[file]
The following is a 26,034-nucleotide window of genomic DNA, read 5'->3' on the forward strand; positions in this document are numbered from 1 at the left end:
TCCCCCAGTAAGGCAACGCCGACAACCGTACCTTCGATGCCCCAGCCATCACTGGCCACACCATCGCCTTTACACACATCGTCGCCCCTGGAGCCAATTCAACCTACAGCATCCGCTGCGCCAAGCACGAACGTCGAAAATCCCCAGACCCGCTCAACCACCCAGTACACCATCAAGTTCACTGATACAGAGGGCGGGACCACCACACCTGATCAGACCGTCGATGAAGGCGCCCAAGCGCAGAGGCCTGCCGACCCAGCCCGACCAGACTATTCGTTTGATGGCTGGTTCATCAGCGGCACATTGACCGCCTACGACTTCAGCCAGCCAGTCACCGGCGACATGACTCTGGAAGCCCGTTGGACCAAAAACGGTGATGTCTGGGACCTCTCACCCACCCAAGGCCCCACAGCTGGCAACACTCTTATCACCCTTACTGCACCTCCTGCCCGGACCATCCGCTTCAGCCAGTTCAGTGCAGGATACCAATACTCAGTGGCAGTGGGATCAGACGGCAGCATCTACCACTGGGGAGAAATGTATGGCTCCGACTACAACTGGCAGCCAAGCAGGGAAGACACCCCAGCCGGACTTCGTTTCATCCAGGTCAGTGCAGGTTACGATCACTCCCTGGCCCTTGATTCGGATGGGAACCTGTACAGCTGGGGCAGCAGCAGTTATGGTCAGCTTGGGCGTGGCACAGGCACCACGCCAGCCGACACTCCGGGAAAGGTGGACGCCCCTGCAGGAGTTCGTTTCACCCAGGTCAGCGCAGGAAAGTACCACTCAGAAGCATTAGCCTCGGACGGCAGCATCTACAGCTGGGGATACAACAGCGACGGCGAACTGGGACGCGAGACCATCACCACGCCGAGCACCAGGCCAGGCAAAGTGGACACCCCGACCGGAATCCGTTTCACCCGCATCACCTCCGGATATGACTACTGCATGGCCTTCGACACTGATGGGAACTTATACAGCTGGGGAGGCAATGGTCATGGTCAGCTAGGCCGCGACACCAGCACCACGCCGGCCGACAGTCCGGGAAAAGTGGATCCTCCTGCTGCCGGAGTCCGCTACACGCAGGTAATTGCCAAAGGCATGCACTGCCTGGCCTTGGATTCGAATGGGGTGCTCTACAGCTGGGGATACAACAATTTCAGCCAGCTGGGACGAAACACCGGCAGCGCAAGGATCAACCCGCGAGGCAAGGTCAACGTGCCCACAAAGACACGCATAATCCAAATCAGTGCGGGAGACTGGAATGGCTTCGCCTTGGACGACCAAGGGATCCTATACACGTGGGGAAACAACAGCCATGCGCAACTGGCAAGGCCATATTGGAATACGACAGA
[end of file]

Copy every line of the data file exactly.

The following is a 26,034-nucleotide window of genomic DNA, read 5'->3' on the forward strand; positions in this document are numbered from 1 at the left end:
TCCCCCAGTAAGGCAACGCCGACAACCGTACCTTCGATGCCCCAGCCATCACTGGCCACACCATCGCCTTTACACACATCGTCGCCCCTGGAGCCAATTCAACCTACAGCATCCGCTGCGCCAAGCACGAACGTCGAAAATCCCCAGACCCGCTCAACCACCCAGTACACCATCAAGTTCACTGATACAGAGGGCGGGACCACCACACCTGATCAGACCGTCGATGAAGGCGCCCAAGCGCAGAGGCCTGCCGACCCAGCCCGACCAGACTATTCGTTTGATGGCTGGTTCATCAGCGGCACATTGACCGCCTACGACTTCAGCCAGCCAGTCACCGGCGACATGACTCTGGAAGCCCGTTGGACCAAAAACGGTGATGTCTGGGACCTCTCACCCACCCAAGGCCCCACAGCTGGCAACACTCTTATCACCCTTACTGCACCTCCTGCCCGGACCATCCGCTTCAGCCAGTTCAGTGCAGGATACCAATACTCAGTGGCAGTGGGATCAGACGGCAGCATCTACCACTGGGGAGAAATGTATGGCTCCGACTACAACTGGCAGCCAAGCAGGGAAGACACCCCAGCCGGACTTCGTTTCATCCAGGTCAGTGCAGGTTACGATCACTCCCTGGCCCTTGATTCGGATGGGAACCTGTACAGCTGGGGCAGCAGCAGTTATGGTCAGCTTGGGCGTGGCACAGGCACCACGCCAGCCGACACTCCGGGAAAGGTGGACGCCCCTGCAGGAGTTCGTTTCACCCAGGTCAGCGCAGGAAAGTACCACTCAGAAGCATTAGCCTCGGACGGCAGCATCTACAGCTGGGGATACAACAGCGACGGCGAACTGGGACGCGAGACCATCACCACGCCGAGCACCAGGCCAGGCAAAGTGGACACCCCGACCGGAATCCGTTTCACCCGCATCACCTCCGGATATGACTACTGCATGGCCTTCGACACTGATGGGAACTTATACAGCTGGGGAGGCAATGGTCATGGTCAGCTAGGCCGCGACACCAGCACCACGCCGGCCGACAGTCCGGGAAAAGTGGATCCTCCTGCTGCCGGAGTCCGCTACACGCAGGTAATTGCCAAAGGCATGCACTGCCTGGCCTTGGATTCGAATGGGGTGCTCTACAGCTGGGGATACAACAATTTCAGCCAGCTGGGACGAAACACCGGCAGCGCAAGGATCAACCCGCGAGGCAAGGTCAACGTGCCCACAAAGACACGCATAATCCAAATCAGTGCGGGAGACTGGAATGGCTTCGCCTTGGACGACCAAGGGATCCTATACACGTGGGGAAACAACAGCCATGCGCAACTGGCAAGGCCATATTGGAATACGACAGA